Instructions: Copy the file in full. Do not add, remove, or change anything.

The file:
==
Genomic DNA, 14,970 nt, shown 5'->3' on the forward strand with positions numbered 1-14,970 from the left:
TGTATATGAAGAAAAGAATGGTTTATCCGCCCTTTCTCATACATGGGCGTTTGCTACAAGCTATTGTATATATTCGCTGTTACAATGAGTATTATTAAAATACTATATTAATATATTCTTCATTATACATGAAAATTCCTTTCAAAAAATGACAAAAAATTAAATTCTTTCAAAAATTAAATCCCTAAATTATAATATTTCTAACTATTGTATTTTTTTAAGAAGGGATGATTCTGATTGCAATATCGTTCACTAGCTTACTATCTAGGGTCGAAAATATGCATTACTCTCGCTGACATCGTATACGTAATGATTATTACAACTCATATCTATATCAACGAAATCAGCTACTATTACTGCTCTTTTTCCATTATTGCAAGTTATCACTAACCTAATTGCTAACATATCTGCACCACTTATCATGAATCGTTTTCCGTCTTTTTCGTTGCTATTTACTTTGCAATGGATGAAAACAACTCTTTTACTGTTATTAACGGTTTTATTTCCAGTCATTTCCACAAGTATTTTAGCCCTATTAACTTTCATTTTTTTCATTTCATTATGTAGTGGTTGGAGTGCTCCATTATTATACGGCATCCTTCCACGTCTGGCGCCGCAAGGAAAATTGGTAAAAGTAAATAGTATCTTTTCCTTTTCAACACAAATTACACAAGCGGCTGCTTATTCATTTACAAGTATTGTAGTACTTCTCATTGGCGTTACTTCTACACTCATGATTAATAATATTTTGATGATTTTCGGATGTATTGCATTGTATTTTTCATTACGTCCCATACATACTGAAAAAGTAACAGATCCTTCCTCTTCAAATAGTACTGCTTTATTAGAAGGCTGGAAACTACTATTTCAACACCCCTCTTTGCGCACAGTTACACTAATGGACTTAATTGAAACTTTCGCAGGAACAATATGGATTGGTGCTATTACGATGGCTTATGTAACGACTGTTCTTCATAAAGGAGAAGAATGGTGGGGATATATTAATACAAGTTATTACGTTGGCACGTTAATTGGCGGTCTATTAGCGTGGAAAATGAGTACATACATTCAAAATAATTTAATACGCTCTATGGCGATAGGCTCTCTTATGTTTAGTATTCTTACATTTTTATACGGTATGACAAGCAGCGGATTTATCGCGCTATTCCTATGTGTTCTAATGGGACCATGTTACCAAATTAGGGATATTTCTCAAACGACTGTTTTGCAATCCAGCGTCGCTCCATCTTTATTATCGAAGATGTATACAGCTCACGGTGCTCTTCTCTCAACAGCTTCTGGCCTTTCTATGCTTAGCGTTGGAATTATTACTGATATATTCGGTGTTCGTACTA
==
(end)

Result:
Genomic DNA, 14,970 nt, shown 5'->3' on the forward strand with positions numbered 1-14,970 from the left:
TGTATATGAAGAAAAGAATGGTTTATCCGCCCTTTCTCATACATGGGCGTTTGCTACAAGCTATTGTATATATTCGCTGTTACAATGAGTATTATTAAAATACTATATTAATATATTCTTCATTATACATGAAAATTCCTTTCAAAAAATGACAAAAAATTAAATTCTTTCAAAAATTAAATCCCTAAATTATAATATTTCTAACTATTGTATTTTTTTAAGAAGGGATGATTCTGATTGCAATATCGTTCACTAGCTTACTATCTAGGGTCGAAAATATGCATTACTCTCGCTGACATCGTATACGTAATGATTATTACAACTCATATCTATATCAACGAAATCAGCTACTATTACTGCTCTTTTTCCATTATTGCAAGTTATCACTAACCTAATTGCTAACATATCTGCACCACTTATCATGAATCGTTTTCCGTCTTTTTCGTTGCTATTTACTTTGCAATGGATGAAAACAACTCTTTTACTGTTATTAACGGTTTTATTTCCAGTCATTTCCACAAGTATTTTAGCCCTATTAACTTTCATTTTTTTCATTTCATTATGTAGTGGTTGGAGTGCTCCATTATTATACGGCATCCTTCCACGTCTGGCGCCGCAAGGAAAATTGGTAAAAGTAAATAGTATCTTTTCCTTTTCAACACAAATTACACAAGCGGCTGCTTATTCATTTACAAGTATTGTAGTACTTCTCATTGGCGTTACTTCTACACTCATGATTAATAATATTTTGATGATTTTCGGATGTATTGCATTGTATTTTTCATTACGTCCCATACATACTGAAAAAGTAACAGATCCTTCCTCTTCAAATAGTACTGCTTTATTAGAAGGCTGGAAACTACTATTTCAACACCCCTCTTTGCGCACAGTTACACTAATGGACTTAATTGAAACTTTCGCAGGAACAATATGGATTGGTGCTATTACGATGGCTTATGTAACGACTGTTCTTCATAAAGGAGAAGAATGGTGGGGATATATTAATACAAGTTATTACGTTGGCACGTTAATTGGCGGTCTATTAGCGTGGAAAATGAGTACATACATTCAAAATAATTTAATACGCTCTATGGCGATAGGCTCTCTTATGTTTAGTATTCTTACATTTTTATACGGTATGACAAGCAGCGGATTTATCGCGCTATTCCTATGTGTTCTAATGGGACCATGTTACCAAATTAGGGATATTTCTCAAACGACTGTTTTGCAATCCAGCGTCGCTCCATCTTTATTATCGAAGATGTATACAGCTCACGGTGCTCTTCTCTCAACAGCTTCTGGCCTTTCTATGCTTAGCGTTGGAATTATTACTGATATATTCGGTGTTCGTACTA